This has been very effective for me.


Ken E. Brown

Thanks for your note, Ken! I'm of two minds about permethrin, I'm afraid, even in tick areas. It's certainly effective, but at what cost? The stuff's a broad-spectrum (i.e., non-selective) insecticide. Bees are especially vulnerable, and they're already in trouble throughout much of North America. And that's not the only bad news. Permethrin also poses a threat to aquatic ecosystems, including critical estuarine environments. And it's toxic to all fish, from bluegills to salmon.

There are also a few unanswered questions concerning health effects. While permethrin has low mammalian toxicity, there's evidence from a number of animal studies that liver enlargement may follow chronic exposure, as well as some suggestions of fertility and immune system impairment. (For literature citations and a summary of current research and toxicity data, see the Cornell University Pesticide Information Profile data-sheet.)

Of course, the known threats to human health are small (if all usage guidelines are followed to the letter). Moreover, even if rain-water leaching, laundry wash-out, and urine excretion are all taken into account, a single paddler is unlikely to contribute much to any waterway's pesticide burden. Still, there are some 25 million of us. Taken together, our individual contributions add up. That being the case, I'd rather reserve permethrin for areas where biting flies and other arthropods are known to act as vectors for life-threatening diseases—tropical regions and places where Lyme disease is now endemic, for example—and for times when no other method works. And I'd use it cautiously even then.

Thanks again for taking the time to write.

Best wishes,


Alternatives to DEET


Very interesting article. We recently got a bug dope recipe that uses essential oils. I got the recipe from a good source (I hope). Have you folks tried any of the available recipes for those biters that utilize any of the essential oils? It is supposedly safe and very effective.


It's good to hear from you, Tony!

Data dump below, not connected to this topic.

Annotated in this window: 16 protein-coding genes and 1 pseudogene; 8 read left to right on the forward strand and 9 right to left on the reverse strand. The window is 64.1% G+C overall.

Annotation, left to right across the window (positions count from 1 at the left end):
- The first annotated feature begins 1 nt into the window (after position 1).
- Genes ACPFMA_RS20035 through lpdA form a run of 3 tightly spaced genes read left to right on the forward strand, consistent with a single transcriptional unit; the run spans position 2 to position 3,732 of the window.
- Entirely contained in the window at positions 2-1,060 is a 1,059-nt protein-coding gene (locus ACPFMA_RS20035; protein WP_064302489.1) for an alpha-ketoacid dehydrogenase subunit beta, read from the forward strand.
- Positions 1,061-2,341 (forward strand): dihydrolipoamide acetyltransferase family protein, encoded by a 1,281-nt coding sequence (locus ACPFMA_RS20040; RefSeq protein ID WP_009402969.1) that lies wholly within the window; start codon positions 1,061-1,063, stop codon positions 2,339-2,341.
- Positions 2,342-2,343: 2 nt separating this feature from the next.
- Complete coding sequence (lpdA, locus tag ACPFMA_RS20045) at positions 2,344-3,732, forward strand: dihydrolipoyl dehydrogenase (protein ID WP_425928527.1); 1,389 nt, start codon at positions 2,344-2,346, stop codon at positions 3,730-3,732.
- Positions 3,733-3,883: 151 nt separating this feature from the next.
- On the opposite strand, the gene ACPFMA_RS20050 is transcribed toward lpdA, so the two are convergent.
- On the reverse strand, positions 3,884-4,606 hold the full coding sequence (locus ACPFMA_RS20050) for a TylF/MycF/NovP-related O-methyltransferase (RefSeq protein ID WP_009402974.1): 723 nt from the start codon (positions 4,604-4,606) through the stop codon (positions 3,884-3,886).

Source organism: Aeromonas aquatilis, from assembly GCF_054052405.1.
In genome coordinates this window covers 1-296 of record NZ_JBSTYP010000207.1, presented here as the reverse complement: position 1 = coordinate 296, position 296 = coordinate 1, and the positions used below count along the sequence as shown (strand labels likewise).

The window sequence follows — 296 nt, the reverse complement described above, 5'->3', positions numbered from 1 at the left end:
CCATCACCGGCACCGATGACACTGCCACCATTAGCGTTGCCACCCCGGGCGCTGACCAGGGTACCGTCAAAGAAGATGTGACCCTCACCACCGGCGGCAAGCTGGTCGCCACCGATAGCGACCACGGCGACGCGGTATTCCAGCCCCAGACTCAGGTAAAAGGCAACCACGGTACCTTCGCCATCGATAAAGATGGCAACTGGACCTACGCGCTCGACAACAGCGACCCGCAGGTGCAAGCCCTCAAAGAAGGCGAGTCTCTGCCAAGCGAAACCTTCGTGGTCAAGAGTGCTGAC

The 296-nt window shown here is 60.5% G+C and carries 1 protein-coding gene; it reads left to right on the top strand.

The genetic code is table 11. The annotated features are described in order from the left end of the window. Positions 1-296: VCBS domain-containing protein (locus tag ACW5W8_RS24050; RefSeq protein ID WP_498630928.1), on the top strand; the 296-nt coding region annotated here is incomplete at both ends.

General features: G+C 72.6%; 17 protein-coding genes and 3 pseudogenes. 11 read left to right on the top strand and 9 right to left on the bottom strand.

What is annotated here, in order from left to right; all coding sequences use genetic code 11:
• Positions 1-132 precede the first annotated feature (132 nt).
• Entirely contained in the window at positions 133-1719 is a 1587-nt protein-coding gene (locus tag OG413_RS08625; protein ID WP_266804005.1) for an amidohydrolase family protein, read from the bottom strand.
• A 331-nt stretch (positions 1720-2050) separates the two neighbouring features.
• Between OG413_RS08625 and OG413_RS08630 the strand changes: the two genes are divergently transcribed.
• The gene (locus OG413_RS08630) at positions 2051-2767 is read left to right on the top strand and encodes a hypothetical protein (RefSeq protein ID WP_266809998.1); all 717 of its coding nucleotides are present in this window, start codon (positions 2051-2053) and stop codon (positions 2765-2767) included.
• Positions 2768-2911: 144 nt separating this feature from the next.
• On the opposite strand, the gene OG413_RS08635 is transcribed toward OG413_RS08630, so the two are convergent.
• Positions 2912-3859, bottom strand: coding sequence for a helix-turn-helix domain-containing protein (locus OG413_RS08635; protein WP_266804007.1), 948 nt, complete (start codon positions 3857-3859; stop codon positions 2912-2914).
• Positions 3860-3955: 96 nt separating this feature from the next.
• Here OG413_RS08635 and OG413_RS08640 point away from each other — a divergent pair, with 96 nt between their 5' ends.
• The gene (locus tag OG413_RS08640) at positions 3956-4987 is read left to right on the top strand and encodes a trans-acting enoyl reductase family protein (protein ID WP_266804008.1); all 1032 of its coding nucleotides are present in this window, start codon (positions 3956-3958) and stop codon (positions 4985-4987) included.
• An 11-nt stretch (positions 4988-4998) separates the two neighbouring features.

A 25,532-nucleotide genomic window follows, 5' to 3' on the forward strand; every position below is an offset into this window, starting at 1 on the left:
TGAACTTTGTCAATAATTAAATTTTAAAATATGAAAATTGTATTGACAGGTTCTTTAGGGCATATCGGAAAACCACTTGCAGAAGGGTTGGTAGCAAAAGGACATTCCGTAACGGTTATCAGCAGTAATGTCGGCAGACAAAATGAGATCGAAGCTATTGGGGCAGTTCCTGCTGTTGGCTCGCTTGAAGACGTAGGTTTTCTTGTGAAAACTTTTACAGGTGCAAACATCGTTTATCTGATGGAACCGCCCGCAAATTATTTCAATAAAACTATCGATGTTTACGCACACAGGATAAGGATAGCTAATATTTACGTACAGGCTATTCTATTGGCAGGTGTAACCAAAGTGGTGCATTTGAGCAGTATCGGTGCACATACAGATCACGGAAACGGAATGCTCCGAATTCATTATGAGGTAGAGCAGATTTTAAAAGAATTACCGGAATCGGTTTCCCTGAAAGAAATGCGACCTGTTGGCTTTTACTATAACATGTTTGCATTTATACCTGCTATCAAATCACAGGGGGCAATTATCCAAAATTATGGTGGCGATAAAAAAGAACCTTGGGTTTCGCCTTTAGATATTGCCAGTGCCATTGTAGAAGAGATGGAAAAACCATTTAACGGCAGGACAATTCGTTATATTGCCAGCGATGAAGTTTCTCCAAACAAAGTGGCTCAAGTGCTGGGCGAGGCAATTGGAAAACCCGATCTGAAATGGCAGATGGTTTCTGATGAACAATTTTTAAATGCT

Have we ever used any bug dope formulated from essential oils? In a word, no. (Unless you count citronella candles, which we have used from time to time, even though one study showed them to be no more effective than ordinary wax candles!) We rely mostly on barriers (wellies, long sleeves, netting, etc.) and on what Farwell insists on calling "stoic acceptance." We also keep DEET in reserve, although we use it sparingly, when we use it at all. But—and this is important—we also do most of our paddling in areas free from the threat of arboviruses (that's "arthropod-borne viruses," e.g., West Nile virus), Lyme disease, and other insect-borne pathogens.

That said, unless you're heading for an arbovirus Hot Zone or a malaria area, I'd suggest that you give your recipe a try. Test it first at home, just to be sure you're not allergic to any of the components. (Pennyroyal, for example, can cause dermatitis.) Then, when you head out for the backcountry, BE SURE you have a back-up in your pack in case your recipe lets you down. A head net, gloves, a long-sleeved shirt, and long pants—along with a good tent—will see you through all but the worst conditions, though you'll certainly get hot.

What should you expect your new bug dope to do for you? Here's one version of the Official Word, from a review article entitled "Mosquitoes and Mosquito Repellents: A Clinician's Guide," which appeared in the Annals of Internal Medicine, 1 June 1998, 128:931-940.

Thousands of plants have been tested as potential sources of insect repellents. None of the plant-derived chemicals tested to date demonstrate the broad effectiveness and duration of DEET, but a few show repellent activity. Plants whose essential oils have been reported to have repellent activity include citronella, cedar, verbena, pennyroyal, geranium, lavender, pine, cajeput, cinnamon, rosemary, basil, thyme, allspice, garlic, and peppermint. Unlike synthetic insect repellents, plant-derived repellents have been relatively poorly studied. When tested, most of these essential oils tended to give short-lasting protection, usually less than 2 hours. [Emphasis added.]

As this paragraph suggests, there's still a great deal to be learned about repellent chemistry and the mechanisms by which biting flies locate and select their targets. So give your recipe a thorough trial. Be sure to keep notes, too, and please let us know what you find out.

Best wishes—and good luck!


OK. There are a lot more letters in our mailbag, but I don't want this to get too long. Look for "Our Readers Write" again in two months. Next week, however, we'll be rejoining Ed and Brenna on their "Trip of a Lifetime."

Keep writing!

Copyright 2001 by Verloren Hoop Productions. All rights reserved.

Sponsored Ad:
Follow us on:
Free Newsletter | About Us | Site Map | Advertising Info | Contact Us


©2015 Inc.